PEZ: Fignon might have felt the same about LeMond, by not paying as much attention to developing his advantages probably cost him the race. Working with Bjarne and CSC rather than as the leadout man for Petacchi and Fasso Bartolo… was there a qualitative difference in training and relationships? How much of this has changed for you?
FABIAN: Very different from three years with Fasso Bartola! They were never interested in working this way with me, and Bjarne said, ‘yes, you’re here, you must try working in the tunnel, improve’… Bjarne pays attention to me. We have a really good understanding.
PEZ: We can only speculate where you would be if you spent those three years with Bjarne instead of hitched to Petacchi’s post. What colors are in your dreamscape for cycling in 2007?
FABIAN: Tour of Flanders and London (prologue for TDF): But I’m not really in my schedule for Flanders and this dream (is not) yet 100 percent. Last year was full of emotion with Roubaix and the Worlds – and my life has been changing very fast: My bike life and my personal life are changing: I’m now married, I have a baby – all of this in only a half year! I’m normal like everybody, not a machine; I have a lot of emotion, so I needed time to take it all in and to start new, and this winter I never really had the time…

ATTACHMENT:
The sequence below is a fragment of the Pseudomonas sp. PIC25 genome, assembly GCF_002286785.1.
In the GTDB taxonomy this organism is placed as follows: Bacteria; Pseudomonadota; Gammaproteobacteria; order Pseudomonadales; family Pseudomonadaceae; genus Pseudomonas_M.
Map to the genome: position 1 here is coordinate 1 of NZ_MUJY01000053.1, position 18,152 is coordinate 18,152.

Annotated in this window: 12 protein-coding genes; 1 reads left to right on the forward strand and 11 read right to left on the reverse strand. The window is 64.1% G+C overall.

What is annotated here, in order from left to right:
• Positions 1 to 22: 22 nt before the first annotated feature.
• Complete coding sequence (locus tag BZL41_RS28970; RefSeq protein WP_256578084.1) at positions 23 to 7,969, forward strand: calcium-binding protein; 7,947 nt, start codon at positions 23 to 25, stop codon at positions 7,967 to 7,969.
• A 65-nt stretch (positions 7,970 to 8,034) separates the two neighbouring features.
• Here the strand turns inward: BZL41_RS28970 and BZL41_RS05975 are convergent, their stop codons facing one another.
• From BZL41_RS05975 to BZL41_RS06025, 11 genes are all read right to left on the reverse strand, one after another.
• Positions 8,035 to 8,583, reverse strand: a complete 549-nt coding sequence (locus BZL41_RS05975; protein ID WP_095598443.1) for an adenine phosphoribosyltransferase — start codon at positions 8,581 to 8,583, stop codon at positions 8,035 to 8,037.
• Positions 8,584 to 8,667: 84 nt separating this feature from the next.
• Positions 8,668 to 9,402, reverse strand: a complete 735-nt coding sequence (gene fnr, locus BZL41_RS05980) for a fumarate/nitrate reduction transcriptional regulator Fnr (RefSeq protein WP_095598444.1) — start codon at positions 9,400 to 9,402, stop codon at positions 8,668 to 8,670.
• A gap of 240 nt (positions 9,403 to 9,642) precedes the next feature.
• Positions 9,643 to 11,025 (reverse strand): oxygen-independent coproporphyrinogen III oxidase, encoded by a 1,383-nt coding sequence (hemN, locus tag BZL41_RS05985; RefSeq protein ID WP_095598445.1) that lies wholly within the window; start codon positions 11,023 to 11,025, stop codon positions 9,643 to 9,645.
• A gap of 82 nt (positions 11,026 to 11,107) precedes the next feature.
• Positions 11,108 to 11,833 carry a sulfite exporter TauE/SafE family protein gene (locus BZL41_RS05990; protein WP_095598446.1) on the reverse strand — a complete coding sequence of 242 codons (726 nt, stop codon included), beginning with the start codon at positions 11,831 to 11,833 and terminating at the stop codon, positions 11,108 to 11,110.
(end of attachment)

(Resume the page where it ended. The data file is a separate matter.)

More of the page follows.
Fabian let’s the emotion go on the podium of the ’06 TT Worlds.
PEZ: Having a family must motivate you differently?
FABIAN: Yes, it’s motivated! I’m now twenty-six, and feel good about where my life is and where it is going… I’d like to have more time to enjoy last year with all the changes and to be home but it works out so far.
PEZ: You don’t feel the pressure to defend your 2006 wins?
FABIAN: No…well yes, partly, that’s natural, but I’m focusing on other races, too. Now I’m looking ahead, to new challenges, even little ones. I’m a time trial specialist and I can win the one-day races, but I can climb when I’m skinnier but right now is not the time to think about that… maybe when I’m thirty after I win what I want to win now: Milano-San Remo, Flanders, Tirreno, Paris-Nice, even smaller stage races like the Tour of California,
PEZ: And winning the Tour de France someday?
FABIAN: Being in the yellow jersey was special, and I want to win the TDF – who doesn’t? But I’d have to prepare for that in the winter very differently… yes (reflecting)… but one thing at a time…
And so that’s Fabian: Methodical like a Swiss clock, but with so much heart and “good sensation” he isn’t your ostentatious Rolex, he’s more like a Swatch. In fact, Swatch should design one with him on it…in pure white with the rainbow stripes as a backdrop?